Somewhere, a receiver flashes wide open on a double move.
Starting with: 1-10-SEA 36 (6:17) 22-J.Jones right tackle to SEA 42 for 6 yards (52-P.Willis).
- Seattle runs a stretch right. Max Unger lands his pull blocks but quickly loses it. Nothing uncommon, but uncommonly costly, because Julius Jones shirts the common and hits his hole and explodes.
- The Seahawks couldn't establish an edge on the next rush, and Jones was stopped for no gain.
- Deion Branch indisputably grabbed Nate Clements hand and prevented him from intercepting and possibly returning a pass. Branch runs from the left slot, the two players are briefly tangled about four yards into the route, Clements moves to cut into Branch's route, there's some hand fighting between Branch's left and Clement's right arm, and then Branch grabs at Clements wrist then grabs Clements hand and prevents him from intercepting the pass. If Clements interfered with Branch prior to that, I didn't see it.
- Following the penalty, Seattle broke with only one wide, Deon Butler, two tight ends and in an "I" formation. Butler streaked deep. A better camera angle would show if Butler was open or if Matt Hasselbeck just didn't like what he saw. San Francisco shutdown the underneath routes and Hasselbeck scrambled.
- Same play: Tyler Polumbus pancakes Manny Lawson.
- Seattle lines in a trips package on the right, and all three receivers are tight ends. Chris Baker pulls into a speed out and chips the corner blitz on the way. Jones blocks. Hasselbeck steps up and finds Cameron Morrah free between two zones. Very nice play design.
- The next play features another curious trips package, this time, from left to right: Quinton Ganther, John Carlson and Dieon Branch. Seahawks run a delayed hand off. Ganther pulls to the inside and blocks. Carlson and Branch pull out to double Lawson. Jones hits the hole. The play looks awesome. Lots of space, lots of blockers where there needs to be blockers, lots of Niners trapped by the draw action executed by the offensive tackles, and good acceleration by Jones. Lawson throws Carlson off and tackles Jones for three. Anticlimax.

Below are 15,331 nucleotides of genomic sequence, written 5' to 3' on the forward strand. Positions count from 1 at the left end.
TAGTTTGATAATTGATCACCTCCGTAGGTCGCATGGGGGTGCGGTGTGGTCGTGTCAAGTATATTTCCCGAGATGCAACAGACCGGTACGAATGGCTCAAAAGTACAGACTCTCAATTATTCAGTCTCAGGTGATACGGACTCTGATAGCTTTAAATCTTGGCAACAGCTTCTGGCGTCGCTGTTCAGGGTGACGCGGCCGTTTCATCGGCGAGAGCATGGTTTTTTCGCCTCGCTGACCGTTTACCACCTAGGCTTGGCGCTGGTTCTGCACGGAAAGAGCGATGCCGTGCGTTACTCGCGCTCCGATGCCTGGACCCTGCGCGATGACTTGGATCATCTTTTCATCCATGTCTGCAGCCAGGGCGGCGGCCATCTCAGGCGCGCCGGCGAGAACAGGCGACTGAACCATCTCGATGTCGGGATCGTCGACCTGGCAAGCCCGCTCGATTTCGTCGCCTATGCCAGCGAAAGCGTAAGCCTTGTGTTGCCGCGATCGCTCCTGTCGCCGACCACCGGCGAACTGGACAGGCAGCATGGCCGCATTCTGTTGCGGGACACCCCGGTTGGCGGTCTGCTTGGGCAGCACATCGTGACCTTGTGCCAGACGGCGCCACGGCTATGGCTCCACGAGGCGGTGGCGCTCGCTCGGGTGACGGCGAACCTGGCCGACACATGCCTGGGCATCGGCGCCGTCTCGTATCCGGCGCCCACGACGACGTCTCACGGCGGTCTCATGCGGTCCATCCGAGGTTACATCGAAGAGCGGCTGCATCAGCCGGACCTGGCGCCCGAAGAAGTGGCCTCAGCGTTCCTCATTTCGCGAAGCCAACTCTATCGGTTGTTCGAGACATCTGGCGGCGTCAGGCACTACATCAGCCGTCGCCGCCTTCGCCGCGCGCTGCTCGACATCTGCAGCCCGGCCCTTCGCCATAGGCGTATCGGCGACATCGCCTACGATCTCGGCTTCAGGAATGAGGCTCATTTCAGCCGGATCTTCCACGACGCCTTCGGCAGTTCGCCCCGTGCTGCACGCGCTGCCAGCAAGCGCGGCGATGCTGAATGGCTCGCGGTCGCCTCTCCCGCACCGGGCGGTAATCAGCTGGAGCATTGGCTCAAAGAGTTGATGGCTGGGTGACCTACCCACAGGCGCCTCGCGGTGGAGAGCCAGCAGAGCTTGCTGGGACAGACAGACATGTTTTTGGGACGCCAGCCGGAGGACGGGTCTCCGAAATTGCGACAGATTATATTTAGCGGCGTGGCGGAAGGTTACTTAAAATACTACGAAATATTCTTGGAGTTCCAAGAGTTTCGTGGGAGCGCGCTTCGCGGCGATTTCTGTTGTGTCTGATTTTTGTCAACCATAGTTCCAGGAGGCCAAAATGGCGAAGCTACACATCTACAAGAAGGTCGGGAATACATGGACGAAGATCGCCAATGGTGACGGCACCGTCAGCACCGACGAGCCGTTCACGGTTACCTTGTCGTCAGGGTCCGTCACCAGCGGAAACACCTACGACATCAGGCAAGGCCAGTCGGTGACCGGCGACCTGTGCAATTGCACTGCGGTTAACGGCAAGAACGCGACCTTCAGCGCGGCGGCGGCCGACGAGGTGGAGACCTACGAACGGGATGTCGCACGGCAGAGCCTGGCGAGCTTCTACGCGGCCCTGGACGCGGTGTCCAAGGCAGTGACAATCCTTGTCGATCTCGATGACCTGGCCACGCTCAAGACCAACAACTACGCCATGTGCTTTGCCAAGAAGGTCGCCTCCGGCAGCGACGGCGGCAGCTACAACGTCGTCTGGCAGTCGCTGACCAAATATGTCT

- Then it's the out and up seen here. Notice the three step drop, pump fake. The devil's in the details.
- Seahawks played in a 4-1 for the first two plays and a 3-2 for the final play.
- Aaron Curry had a quarterback hit on the first play. Chris Clemons had a quarterback hit on the second.
- The second play was a three man rush, and I think Raheem Brock was supposed to rush and Brandon Mebane supposed to drop into cover, but the opposite happened. That's an inference. Mebane steps back from the snap, Brock drops into cover and Mebane turns back towards the line and rushes. That might be intentional, but I doubt it. Lofa Tatupu seems to correct Brock after the snap.
- Seattle blitzed five on Jordan Babineaux's interception. It didn't generate much pressure and Alex Smith had a generous pocket to step into. Roy Lewis established good coverage on Michael Crabtree, and that might be crucial, because Crabtree made a sudden move right just before Smith passed. The ball hit Crabtree's left shoulder instead of his body. The tip bounded to Babineaux.
- Crabtree kills you between the catches. As fun as he was in college, he has been a pretty frustrating pro.
- Deon Butler flew wide open with a double move. The move not only drew Tarell Brown, the corner covering Butler, but Nate Clements. Both jumped the route, proving fiery, ass-bearing, brow-beating, old-school intimidation does not inspire discipline.
Final 49ers drive of the half
- Aaron Curry reads draw and turns a right angle around right end to tackle Frank Gore for what looks like a loss, but is credited as a one yard gain. Behold: awareness, agility, footwork and tackling.
- Red Bryant at nose tackle on a passing down -- pretty much the antithesis of Craig Terrill at nose tackle on a passing down. Clemons and Curry generate edge rush and Babineaux covers Davis preventing the reception.
- Gore slips.
- Seattle calls a time out.
And then nothing else exciting happens.